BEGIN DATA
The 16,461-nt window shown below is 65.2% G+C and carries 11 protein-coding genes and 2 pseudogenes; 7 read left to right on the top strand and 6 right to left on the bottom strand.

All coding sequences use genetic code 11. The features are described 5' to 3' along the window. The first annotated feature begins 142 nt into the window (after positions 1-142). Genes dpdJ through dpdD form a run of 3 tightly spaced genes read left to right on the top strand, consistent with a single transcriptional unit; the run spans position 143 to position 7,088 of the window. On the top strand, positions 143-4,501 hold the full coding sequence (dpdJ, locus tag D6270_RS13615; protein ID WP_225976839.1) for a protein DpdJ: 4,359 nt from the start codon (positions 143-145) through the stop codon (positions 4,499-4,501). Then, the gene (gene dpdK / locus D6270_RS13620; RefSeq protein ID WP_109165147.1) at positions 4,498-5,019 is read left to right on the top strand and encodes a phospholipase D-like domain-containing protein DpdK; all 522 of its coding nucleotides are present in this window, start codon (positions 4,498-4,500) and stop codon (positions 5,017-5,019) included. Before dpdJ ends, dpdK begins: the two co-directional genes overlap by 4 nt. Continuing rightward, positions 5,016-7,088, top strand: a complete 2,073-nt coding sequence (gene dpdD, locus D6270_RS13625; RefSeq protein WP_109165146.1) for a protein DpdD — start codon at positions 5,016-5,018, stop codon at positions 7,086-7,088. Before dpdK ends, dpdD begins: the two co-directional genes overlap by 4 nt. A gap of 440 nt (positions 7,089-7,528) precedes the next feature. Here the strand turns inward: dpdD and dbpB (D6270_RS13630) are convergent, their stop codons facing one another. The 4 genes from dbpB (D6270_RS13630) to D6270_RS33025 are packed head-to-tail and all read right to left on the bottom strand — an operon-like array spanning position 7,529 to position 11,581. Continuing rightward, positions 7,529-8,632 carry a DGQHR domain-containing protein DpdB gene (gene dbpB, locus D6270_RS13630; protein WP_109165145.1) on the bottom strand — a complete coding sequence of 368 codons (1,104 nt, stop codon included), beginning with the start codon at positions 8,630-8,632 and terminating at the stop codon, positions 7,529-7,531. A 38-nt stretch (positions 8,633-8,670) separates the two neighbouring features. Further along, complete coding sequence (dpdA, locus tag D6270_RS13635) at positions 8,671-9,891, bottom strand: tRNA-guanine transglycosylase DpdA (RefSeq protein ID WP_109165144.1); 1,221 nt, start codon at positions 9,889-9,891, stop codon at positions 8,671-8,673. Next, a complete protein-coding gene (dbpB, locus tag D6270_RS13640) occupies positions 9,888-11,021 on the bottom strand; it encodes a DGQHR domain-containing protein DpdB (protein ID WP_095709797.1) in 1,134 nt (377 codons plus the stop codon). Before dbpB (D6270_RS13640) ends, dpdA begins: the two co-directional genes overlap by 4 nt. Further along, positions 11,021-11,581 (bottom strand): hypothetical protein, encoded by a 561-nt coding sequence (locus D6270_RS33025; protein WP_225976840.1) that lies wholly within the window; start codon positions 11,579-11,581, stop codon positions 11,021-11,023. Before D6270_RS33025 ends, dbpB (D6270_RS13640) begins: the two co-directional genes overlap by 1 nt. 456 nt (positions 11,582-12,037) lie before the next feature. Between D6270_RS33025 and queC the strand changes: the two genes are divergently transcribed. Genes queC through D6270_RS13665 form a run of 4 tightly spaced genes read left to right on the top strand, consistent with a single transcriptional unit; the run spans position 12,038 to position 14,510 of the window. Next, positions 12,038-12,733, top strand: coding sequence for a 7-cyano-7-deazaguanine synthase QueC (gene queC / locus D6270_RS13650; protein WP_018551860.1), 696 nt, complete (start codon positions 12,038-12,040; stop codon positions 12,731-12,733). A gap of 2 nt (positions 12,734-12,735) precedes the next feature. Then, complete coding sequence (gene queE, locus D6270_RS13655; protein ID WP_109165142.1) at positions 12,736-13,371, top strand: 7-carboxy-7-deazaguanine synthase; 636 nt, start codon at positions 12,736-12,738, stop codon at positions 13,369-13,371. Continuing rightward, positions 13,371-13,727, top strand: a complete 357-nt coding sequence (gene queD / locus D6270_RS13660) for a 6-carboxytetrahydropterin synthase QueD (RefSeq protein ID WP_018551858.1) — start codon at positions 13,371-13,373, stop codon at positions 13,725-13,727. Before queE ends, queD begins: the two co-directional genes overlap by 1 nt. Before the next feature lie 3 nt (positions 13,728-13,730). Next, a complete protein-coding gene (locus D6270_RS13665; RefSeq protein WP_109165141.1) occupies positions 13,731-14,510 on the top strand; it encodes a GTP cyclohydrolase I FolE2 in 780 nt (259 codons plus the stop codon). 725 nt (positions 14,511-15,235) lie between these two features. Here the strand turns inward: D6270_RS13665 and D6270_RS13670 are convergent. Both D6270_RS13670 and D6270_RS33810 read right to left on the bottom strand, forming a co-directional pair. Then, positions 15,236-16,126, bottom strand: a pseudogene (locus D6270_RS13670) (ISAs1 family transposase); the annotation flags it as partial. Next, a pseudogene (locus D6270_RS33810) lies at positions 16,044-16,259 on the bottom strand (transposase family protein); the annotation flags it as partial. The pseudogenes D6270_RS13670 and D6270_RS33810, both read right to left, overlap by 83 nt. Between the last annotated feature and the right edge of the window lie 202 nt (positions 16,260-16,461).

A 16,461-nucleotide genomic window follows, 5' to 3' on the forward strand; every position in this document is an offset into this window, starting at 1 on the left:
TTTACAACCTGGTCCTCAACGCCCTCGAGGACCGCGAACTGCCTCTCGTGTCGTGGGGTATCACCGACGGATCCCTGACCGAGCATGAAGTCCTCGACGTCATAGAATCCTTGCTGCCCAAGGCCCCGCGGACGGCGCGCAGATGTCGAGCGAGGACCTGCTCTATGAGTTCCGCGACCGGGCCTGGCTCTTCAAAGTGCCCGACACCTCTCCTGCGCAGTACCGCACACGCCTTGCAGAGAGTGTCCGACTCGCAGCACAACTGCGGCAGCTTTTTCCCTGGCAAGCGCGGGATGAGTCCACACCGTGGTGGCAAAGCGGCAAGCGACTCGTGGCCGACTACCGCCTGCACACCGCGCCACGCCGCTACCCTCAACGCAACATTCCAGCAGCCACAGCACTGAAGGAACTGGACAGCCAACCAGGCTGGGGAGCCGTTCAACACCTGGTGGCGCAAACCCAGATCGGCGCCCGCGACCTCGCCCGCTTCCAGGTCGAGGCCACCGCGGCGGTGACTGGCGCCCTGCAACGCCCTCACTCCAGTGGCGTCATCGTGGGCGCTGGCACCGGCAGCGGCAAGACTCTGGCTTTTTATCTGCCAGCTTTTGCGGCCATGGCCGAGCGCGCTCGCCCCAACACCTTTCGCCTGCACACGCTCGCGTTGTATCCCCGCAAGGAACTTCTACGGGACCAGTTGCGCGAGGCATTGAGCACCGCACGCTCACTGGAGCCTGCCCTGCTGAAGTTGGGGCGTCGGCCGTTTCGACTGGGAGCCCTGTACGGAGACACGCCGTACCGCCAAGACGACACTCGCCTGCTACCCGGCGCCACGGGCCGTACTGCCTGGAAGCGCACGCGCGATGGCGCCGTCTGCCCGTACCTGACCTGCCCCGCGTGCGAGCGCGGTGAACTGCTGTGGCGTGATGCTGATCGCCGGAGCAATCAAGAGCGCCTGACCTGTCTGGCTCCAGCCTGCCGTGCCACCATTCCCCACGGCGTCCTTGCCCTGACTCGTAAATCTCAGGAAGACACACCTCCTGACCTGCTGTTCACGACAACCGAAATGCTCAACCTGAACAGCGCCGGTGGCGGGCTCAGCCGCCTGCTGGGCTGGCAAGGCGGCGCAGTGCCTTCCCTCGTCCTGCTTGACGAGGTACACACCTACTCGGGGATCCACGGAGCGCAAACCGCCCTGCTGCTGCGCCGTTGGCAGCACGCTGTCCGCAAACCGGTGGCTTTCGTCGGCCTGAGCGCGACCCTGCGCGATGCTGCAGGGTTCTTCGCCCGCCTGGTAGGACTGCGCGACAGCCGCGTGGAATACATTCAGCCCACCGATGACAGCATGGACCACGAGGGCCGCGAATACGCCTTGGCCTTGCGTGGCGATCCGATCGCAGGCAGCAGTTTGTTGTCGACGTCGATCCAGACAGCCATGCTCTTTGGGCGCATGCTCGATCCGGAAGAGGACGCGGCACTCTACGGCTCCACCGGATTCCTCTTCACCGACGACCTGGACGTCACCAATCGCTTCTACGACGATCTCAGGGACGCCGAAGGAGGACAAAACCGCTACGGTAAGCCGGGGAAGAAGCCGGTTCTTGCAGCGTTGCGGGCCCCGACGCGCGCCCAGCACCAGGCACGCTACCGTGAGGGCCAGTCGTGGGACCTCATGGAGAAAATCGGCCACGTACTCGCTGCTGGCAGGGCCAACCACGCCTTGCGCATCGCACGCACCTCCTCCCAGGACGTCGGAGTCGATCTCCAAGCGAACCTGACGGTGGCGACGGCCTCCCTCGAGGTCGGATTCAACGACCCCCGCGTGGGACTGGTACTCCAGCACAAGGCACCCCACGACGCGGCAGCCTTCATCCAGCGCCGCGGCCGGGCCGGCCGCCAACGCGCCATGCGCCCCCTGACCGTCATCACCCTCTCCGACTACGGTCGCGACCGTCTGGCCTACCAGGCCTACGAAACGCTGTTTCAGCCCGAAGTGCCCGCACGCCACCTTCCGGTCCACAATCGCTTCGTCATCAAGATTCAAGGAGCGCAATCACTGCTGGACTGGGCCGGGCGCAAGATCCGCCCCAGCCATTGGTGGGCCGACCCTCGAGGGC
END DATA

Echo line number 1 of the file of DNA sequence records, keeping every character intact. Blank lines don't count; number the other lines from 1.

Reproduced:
The 16,461-nt window shown below is 65.2% G+C and carries 11 protein-coding genes and 2 pseudogenes; 7 read left to right on the top strand and 6 right to left on the bottom strand.